Previous Challenge Entry (Level 1 – Beginner)
Topic: Bridge (07/31/08)
TITLE: The Old Iron Bridge
By Ivie Bozeman
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Two concrete and steel bridges span the Ochlocknee River now on the smooth interstate I am traveling. To the left of the road, barely visible in the heavy green foliage of a South Georgia Summer, I saw it—the old iron bridge of my childhood. It stands a short distance down the river, unmarked, but for me it needed no identification.
Pulling off the road, I park and walk down the overgrown winding path to the old bridge. The dirt road still runs up to the beginning of the iron bridge bed which makes up the bottom of the arched metal structure. I walk out to its middle and glance down into the flowing waters, much dirtier now than the pristine stream I remembered.
I stand on the bridge to my childhood and let the memories flow. This bridge had been my gateway to the world. I remembered the year 1947 when floods came; water rose over the bridge, covering the road, making it all part of the angry flowing stream of the river. School was suspended until the waters receded. The buses could not cross the river to pick up the students in the Ellabelle District.
On Saturday afternoons my family crossed this bridge on our way to Thomasville to buy groceries. The following day we crossed on our way to church. The older boys at my school had crossed this bridge to go to World War II and my peers had crossed it on their way to the Korean Conflict. Many of them had not returned to their childhood home. I thought of the time when a bumble bee had caused a friend to almost wreck his truck on this site. The little insect had crawled down the man’s back and was stinging. He stopped the truck just after crossing the bridge to seek relief. Another seven year old and I, on the back of the truck, laughed at the man’s antics to remove the bee until we cried.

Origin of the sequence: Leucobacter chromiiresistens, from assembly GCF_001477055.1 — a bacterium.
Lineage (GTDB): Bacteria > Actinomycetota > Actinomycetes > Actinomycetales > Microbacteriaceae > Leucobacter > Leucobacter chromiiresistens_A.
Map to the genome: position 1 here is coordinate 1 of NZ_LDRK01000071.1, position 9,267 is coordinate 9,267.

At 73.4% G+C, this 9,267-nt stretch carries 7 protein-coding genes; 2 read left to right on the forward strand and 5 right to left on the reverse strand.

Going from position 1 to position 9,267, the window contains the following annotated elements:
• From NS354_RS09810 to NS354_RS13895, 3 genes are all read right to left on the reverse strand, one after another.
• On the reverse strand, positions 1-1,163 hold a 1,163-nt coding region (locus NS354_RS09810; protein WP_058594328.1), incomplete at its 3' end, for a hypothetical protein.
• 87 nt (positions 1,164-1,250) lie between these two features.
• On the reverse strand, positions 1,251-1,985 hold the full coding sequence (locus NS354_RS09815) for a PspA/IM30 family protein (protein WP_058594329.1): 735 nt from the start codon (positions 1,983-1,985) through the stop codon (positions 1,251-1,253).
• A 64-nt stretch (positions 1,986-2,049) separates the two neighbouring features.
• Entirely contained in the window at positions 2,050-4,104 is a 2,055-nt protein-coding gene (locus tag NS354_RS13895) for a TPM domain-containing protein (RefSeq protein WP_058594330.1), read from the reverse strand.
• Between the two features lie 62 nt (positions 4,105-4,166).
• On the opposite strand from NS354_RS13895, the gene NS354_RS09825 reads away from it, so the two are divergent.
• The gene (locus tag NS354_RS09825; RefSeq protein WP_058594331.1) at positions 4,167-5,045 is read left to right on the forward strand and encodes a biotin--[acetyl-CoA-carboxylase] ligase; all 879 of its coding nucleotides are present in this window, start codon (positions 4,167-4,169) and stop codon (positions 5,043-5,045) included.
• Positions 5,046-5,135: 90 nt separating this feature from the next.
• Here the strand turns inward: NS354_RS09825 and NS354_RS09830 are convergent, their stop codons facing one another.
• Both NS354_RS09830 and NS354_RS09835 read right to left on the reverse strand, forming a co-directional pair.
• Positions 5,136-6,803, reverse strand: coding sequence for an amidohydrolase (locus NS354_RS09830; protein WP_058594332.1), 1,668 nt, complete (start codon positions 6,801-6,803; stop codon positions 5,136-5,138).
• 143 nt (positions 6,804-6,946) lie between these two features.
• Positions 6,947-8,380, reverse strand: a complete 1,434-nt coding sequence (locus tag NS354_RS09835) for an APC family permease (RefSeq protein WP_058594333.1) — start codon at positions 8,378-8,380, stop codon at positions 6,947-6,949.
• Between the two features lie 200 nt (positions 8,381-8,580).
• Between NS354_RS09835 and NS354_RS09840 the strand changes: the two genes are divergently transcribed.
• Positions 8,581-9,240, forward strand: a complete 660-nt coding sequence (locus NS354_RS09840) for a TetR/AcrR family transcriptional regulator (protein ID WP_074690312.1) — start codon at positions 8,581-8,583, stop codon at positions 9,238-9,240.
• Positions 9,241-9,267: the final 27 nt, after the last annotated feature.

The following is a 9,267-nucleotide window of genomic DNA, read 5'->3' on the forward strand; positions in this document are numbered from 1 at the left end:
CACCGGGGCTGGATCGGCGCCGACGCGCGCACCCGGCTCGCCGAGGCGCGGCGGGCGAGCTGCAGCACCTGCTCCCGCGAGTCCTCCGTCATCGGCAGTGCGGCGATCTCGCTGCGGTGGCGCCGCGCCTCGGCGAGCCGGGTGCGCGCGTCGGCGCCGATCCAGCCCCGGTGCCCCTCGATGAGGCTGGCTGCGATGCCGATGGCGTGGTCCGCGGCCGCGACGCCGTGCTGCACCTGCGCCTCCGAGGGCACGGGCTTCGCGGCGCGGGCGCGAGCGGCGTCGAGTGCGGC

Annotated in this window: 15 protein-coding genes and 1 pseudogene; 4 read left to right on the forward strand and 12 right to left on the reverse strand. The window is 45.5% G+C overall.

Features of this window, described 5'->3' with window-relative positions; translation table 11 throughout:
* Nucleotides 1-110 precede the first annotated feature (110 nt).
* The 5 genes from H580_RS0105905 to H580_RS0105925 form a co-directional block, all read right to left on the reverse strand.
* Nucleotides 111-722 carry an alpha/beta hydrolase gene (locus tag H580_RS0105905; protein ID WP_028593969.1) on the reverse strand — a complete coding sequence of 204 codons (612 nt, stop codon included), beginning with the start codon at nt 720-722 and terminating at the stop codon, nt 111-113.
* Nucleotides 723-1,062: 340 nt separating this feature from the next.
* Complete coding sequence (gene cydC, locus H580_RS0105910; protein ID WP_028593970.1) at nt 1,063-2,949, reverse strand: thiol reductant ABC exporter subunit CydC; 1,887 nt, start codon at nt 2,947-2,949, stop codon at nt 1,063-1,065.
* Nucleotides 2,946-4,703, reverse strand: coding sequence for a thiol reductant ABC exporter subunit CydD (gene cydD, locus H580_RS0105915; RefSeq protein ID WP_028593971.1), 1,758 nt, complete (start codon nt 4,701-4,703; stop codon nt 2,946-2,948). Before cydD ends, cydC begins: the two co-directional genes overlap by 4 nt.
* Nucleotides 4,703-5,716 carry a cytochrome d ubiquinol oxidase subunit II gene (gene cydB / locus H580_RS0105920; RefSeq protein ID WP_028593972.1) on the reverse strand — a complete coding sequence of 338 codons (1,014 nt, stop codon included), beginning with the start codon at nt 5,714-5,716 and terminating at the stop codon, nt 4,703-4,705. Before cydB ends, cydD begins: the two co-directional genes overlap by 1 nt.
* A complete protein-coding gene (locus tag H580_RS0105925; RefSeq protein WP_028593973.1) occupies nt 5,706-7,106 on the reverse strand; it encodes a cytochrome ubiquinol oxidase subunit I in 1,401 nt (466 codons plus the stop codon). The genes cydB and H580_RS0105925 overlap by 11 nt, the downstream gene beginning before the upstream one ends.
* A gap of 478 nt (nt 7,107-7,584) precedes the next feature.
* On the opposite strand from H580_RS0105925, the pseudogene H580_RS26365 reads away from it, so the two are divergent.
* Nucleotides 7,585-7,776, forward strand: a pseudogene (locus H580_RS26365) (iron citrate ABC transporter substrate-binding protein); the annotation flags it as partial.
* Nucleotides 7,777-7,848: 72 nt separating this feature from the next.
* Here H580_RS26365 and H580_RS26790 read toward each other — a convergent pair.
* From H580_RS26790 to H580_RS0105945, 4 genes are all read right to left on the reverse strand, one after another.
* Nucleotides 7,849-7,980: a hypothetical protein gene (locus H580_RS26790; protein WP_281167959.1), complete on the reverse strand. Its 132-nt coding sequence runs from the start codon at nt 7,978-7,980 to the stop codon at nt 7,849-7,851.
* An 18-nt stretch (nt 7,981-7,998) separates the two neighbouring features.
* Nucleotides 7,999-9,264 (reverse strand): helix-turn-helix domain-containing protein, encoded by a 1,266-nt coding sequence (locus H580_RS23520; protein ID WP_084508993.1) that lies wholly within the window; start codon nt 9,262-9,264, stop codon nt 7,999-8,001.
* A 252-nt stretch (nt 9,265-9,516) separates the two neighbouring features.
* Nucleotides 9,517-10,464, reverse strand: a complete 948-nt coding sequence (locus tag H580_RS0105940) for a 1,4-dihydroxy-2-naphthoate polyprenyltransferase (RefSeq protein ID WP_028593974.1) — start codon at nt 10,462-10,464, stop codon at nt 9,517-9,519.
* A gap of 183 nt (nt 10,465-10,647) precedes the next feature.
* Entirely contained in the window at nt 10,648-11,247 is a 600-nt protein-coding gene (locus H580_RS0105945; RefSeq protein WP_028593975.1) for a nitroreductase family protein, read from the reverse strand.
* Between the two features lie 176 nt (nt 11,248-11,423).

I too crossed the bridge one day on my way into the wider world. While I was gone, progress arrived and a new world emerged. The bridge, once called the Confederate Bridge, in honor of the soldiers of the Civil War has been replaced. Fortunately, someone had seen the historic significance and preserved it for me and for future generations to come.
Standing here now, one hand touching the iron, I knew I’d found the Gateway back to my childhood. There are many roads leading into and from the area today. In fact, my little home spot, Ellabelle, is not on the modern map. I have been into the world and traveled far; but now, I am home. Until that day when I depart again for my celestial home, I will cherish the old iron bridge.
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